Pecan Nutritional FAQ

Pecan Nut

The pecan is a species of the hickory nut which is native to the south central and southeastern regions of the United States, and Mexico. "Pecan" was derived from an Algonquian word - a nut requiring a stone to crack. 

Nutrition Facts Pecans

Amount Per 1 cup, halves (99 g)
Calories 684

% Daily Value*
Total Fat 71 g 109%
Saturated fat 6 g 30%
Polyunsaturated fat 21 g
Monounsaturated fat 40 g
Cholesterol 0 mg 0%
Sodium 0 mg 0%
Potassium 406 mg 11%
Total Carbohydrate 14 g 4%
Dietary fiber 10 g 40%
Sugar 3.9 g
Protein 9 g 18%
Vitamin A 1% Vitamin C 1%
Calcium 6% Iron 13%
Vitamin D 0% Vitamin B-6 10%
Vitamin B-12 0% Magnesium 30%
*Percent Daily Values are based on a 2,000 calorie diet. Your daily values may be higher or lower depending on your calorie needs.

Shell to Meat Formula

Here are some easy formulas to convert in-shell pecans to nutmeat:
(all conversions are approximate)
One pound of in-shell pecans will yield 2¼ cups of nutmeat.
Twelve pecan halves will yield 3 tablespoons of chopped nutmeat.
For a pound of nutmeat, you will need 2½ pounds of in-shell pecans.

Handling and Storage of Pecans

In order to help you maintain the highest quality pecan meats, we have developed the following guide to help you understand the best way to handle and store your pecans. 

 General Information

  • Pecans contain a high oil content, and thus are prone to spoilage, or rancidity over time if not stored properly.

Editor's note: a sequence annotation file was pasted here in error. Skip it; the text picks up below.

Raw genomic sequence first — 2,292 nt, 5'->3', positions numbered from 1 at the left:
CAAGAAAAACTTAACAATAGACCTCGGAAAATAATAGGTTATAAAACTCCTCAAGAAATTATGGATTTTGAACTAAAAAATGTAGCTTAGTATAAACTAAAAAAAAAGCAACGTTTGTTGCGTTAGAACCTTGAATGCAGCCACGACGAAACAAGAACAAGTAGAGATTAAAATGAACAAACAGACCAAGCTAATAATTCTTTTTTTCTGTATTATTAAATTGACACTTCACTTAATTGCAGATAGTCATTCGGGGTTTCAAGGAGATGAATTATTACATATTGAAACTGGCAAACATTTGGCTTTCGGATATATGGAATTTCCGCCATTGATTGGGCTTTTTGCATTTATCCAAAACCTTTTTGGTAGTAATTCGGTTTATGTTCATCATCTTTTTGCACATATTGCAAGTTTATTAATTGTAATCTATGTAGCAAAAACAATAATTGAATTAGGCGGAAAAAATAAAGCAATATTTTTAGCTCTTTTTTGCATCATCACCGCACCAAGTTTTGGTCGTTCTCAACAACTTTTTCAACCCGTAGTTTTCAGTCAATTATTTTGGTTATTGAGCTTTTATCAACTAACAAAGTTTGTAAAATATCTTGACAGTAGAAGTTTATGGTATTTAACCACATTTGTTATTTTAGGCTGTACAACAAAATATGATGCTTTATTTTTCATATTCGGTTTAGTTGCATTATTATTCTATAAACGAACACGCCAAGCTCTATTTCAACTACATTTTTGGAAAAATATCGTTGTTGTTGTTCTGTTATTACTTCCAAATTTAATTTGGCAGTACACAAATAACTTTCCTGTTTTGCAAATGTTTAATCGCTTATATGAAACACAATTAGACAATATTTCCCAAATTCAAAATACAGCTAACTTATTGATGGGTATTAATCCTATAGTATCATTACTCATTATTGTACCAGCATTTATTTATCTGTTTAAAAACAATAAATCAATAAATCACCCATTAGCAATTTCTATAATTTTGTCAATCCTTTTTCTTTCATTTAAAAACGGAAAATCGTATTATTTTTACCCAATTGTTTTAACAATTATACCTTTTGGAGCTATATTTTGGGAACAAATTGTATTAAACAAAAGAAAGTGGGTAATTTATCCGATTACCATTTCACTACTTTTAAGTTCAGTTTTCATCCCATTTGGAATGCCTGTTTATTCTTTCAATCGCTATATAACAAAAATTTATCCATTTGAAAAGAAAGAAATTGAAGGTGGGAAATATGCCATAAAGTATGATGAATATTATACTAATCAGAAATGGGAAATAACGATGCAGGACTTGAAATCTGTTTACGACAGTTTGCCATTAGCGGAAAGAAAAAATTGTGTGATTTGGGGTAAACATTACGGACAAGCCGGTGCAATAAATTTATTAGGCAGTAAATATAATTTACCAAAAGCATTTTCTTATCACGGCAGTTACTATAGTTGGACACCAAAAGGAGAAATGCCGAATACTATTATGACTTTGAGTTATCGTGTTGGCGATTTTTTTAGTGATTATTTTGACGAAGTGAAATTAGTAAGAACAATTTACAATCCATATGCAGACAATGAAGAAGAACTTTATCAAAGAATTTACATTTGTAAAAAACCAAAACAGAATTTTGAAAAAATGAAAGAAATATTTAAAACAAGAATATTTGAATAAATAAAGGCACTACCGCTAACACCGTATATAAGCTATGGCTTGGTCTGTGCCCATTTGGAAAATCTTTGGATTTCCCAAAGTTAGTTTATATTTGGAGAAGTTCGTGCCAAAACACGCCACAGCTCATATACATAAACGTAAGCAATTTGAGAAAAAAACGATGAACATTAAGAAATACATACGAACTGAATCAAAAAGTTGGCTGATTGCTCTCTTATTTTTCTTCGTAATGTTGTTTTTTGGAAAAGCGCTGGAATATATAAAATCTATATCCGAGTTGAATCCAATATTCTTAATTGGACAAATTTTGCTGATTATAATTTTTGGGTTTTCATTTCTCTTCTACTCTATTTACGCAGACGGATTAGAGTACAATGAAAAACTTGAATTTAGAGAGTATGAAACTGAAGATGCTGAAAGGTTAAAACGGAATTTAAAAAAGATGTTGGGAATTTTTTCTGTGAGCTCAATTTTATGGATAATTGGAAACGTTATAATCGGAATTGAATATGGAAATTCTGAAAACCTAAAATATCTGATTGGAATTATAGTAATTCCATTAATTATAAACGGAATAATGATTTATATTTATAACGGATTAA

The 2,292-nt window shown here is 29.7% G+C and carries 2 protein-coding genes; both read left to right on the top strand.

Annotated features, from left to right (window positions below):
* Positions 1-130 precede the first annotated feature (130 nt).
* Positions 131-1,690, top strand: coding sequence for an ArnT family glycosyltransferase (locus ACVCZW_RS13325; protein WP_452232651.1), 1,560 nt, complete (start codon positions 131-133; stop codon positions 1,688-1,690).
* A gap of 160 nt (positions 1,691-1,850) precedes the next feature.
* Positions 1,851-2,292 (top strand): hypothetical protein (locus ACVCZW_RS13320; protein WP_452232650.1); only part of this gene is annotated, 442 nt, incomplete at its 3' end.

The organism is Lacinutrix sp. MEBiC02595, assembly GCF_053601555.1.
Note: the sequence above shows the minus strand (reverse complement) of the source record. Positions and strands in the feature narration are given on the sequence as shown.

• Roasted and candied pecans are even more prone to rancidity as they have been subjected to very high temperatures in the process.
  • Pecans should be protected from moisture, light, heat, and oxygen to preserve freshness.
  • Pecans can be thawed and refrozen repeatedly without loss of flavor or texture.
  • Pecans should not be stored with odorous products such as apples, onions, spices, etc., and should not be stored in facilities cooled by ammonia.
  • For best retention of flavor, pecans should be stored under refrigeration. Storage life of the nut is extended by lowering the temperature.  The average shelf life for shelled pecans at several storage temperatures is shown below.


Storage Temperature              Average Shelf Life

            65-70°F                                    45 days

            45°F                                         6 months

            32°F                                         12 months

            20°F                                         18 months

            0°F                                           2-3 years



Proper tempering of frozen pecans is vital to retaining maximum quality of the nut.  Frozen pecans should be tempered in a cooler room with temperatures of 36°F - 47°F with relative humidity of 65% - 75% for a period of 72 hours before moving them into room temperature.  This will allow any condensation that may form on the pecans to dissipate.  If pecans are not tempered properly, the condensation that may form on the pecans will create conditions where mold is likely to develop.  Therefore a series of gradually increasing temperatures is desirable.